Forcepoint Security News: GoDaddy Breach Widens, Panasonic Confirms Cyberattack, California Pizza Kitchen Serves Up Employee SSNs, and Political Cyberattacks
- GoDaddy Breach Widens, Includes Reseller Subsidiaries
- Panasonic Confirms Cyberattack and Data Breach
- California Pizza Kitchen Serves Up Employee SSNs in Data Breach
- WIRTE Hackers Target Governments in the Middle East
- APT37 Targets Journalists With Chinotto Multi-Platform Malware
Here are the top security stories from recent weeks:
The GoDaddy breach affecting 1.2 million customers has widened to include subsidiaries that resell GoDaddy Managed WordPress. The additional affected companies are 123Reg, Domain Factory, Heart Internet, Host Europe, Media Temple, and tsoHost. GoDaddy confirmed to researchers at Wordfence that several of these brands’ customers were affected by the security incident (and Wordfence provided breach-notification notices from two of them in a Tuesday posting). The stolen data included emails and customer numbers for 1.2 million active and inactive Managed WordPress customers, sFTP and database usernames and passwords for active customers (passwords are now reset), and SSL private keys “for a subset of active customers.” GoDaddy is in the process of issuing and installing new certificates for affected customers.
Tech manufacturing giant Panasonic has confirmed that on November 11 they discovered their network was accessed illegally this month during a cyberattack. Japanese outlets Mainichi and NHK said the breach actually started on June 22 and ended on November 3, which was later confirmed by Panasonic. NHK reported that the attacked servers stored information about Panasonic business partners and the company’s technology, noting a ransomware incident last November involving a subsidiary of the company that also leaked business information.
California Pizza Kitchen (CPK) reported a data breach exposed the names and Social Security numbers (SSNs) of more than 100,000 current and former employees. According to a Data Breach Notification posted on the website of the Maine Attorney General, the “external system breach” occurred on Sept. 15 and affected 103,767 people. By October 4, investigators had confirmed that certain files on CPK’s systems “could have been accessed without authorization,” according to the notice. By the end of the initial review on Oct. 13, it was clear that the breach had delivered attackers the names of former and current employees in combination with their SSNs. At this time there is no indication that the information accessed has been abused by cybercriminals.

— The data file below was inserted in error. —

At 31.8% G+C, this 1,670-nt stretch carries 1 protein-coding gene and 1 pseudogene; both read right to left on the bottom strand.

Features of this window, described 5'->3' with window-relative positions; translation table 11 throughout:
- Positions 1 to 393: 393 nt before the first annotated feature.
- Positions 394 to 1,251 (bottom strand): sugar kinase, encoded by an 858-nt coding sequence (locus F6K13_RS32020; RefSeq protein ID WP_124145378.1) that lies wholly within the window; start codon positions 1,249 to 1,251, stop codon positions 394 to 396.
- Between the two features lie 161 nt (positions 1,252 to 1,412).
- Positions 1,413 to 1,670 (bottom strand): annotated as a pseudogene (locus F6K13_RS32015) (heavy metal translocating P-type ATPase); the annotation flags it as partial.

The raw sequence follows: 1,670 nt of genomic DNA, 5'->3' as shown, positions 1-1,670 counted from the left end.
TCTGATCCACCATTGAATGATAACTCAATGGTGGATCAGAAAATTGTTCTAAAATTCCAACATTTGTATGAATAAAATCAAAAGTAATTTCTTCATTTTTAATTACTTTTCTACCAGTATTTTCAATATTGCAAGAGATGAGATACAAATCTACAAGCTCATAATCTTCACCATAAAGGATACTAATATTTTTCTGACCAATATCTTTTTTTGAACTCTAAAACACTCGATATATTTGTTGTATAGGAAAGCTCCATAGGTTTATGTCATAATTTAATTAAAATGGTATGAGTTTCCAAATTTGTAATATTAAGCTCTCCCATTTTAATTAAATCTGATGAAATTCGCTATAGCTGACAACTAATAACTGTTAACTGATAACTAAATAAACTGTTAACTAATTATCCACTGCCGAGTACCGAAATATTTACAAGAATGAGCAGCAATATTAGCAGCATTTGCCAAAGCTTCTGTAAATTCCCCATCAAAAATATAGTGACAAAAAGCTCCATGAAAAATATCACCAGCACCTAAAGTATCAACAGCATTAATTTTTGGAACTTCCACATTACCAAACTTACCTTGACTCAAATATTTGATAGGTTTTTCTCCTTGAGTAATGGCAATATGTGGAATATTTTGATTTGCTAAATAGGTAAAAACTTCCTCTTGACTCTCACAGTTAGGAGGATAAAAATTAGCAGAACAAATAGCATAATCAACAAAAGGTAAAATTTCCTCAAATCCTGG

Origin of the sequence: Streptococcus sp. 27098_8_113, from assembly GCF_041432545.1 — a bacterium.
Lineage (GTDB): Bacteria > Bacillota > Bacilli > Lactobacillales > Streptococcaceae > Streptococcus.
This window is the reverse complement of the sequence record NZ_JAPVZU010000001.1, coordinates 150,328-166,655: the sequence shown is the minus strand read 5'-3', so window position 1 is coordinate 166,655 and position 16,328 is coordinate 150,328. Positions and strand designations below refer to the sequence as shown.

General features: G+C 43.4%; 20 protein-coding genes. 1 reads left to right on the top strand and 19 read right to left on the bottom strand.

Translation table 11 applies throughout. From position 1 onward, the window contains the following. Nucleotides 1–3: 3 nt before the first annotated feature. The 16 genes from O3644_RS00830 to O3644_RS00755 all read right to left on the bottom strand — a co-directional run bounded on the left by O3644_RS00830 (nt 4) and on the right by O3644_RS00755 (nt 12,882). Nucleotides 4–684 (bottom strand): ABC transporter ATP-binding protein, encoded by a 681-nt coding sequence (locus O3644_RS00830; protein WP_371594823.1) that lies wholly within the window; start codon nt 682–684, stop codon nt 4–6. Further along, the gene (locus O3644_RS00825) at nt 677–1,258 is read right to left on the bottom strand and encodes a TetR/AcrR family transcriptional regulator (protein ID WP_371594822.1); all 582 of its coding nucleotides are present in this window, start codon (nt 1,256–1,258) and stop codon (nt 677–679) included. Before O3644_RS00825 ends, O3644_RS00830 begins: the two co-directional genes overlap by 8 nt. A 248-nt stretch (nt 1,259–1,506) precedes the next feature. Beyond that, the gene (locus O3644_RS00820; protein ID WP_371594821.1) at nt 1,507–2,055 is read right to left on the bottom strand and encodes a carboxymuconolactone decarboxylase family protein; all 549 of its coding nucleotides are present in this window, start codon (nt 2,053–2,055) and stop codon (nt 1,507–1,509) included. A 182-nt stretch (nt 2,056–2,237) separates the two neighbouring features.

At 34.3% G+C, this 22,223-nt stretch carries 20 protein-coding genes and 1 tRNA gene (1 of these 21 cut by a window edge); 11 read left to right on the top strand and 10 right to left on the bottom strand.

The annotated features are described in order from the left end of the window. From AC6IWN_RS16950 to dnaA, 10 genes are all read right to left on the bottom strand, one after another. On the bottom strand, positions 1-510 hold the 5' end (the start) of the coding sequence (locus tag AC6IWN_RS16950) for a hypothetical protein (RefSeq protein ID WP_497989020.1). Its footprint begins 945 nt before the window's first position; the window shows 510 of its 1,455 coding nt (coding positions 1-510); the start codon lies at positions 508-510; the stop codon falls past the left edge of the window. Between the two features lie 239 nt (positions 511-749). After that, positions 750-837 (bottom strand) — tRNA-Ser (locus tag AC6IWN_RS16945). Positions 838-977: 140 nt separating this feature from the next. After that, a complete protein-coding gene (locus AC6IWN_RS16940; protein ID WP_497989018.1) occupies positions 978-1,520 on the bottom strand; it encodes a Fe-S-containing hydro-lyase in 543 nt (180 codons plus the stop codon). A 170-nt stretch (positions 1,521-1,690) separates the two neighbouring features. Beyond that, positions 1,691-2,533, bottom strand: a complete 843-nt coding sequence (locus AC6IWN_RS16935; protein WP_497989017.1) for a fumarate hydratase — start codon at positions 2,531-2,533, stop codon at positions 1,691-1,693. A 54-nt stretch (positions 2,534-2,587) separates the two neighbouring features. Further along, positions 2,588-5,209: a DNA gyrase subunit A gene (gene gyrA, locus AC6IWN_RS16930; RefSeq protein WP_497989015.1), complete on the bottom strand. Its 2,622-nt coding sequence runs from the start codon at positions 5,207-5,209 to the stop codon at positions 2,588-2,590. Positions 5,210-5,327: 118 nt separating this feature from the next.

A hacking group named WIRTE has been linked to a government-targeting campaign conducting attacks since at least 2019 using malicious Excel 4.0 macros. The primary targeting scope includes high-profile public and private entities in the Middle East. Kaspersky analyzed the campaign, toolset, and methods, and concluded with low confidence that WIRTE has pro-Palestinian motives and is suspected to be part of the ‘Gaza Cybergang’. WIRTE’s phishing emails include Excel documents that execute malicious macros to download and install malware payloads on recipients’ devices. The malware includes code that first performs three anti-sandbox checks before executing the main payload which is a stager script that downloads payloads and receives commands from a Command and Control server.
North Korean state hacking group APT37 targets South Korean journalists, defectors, and human rights activists using watering hole attacks, spear-phishing emails, and smishing attacks that deliver malware dubbed Chinotto, which is capable of infecting both Windows and Android devices. APT37 has been active since at least 2012 and is an advanced persistent threat (APT) group linked to the North Korean government with high confidence by FireEye. Chinotto allows the hacking group to control compromised devices, spy on their users via screenshots, deploy additional payloads, harvest data of interest, and upload it to attacker-controlled servers. The Android variants request extended permissions on compromised devices, and once granted, can use them to collect large amounts of sensitive data, including the victims’ contacts, text messages, call logs, device info, and even audio recordings
This post was first first published on Forcepoint website by Jeff Birnbaum. You can view it by clicking here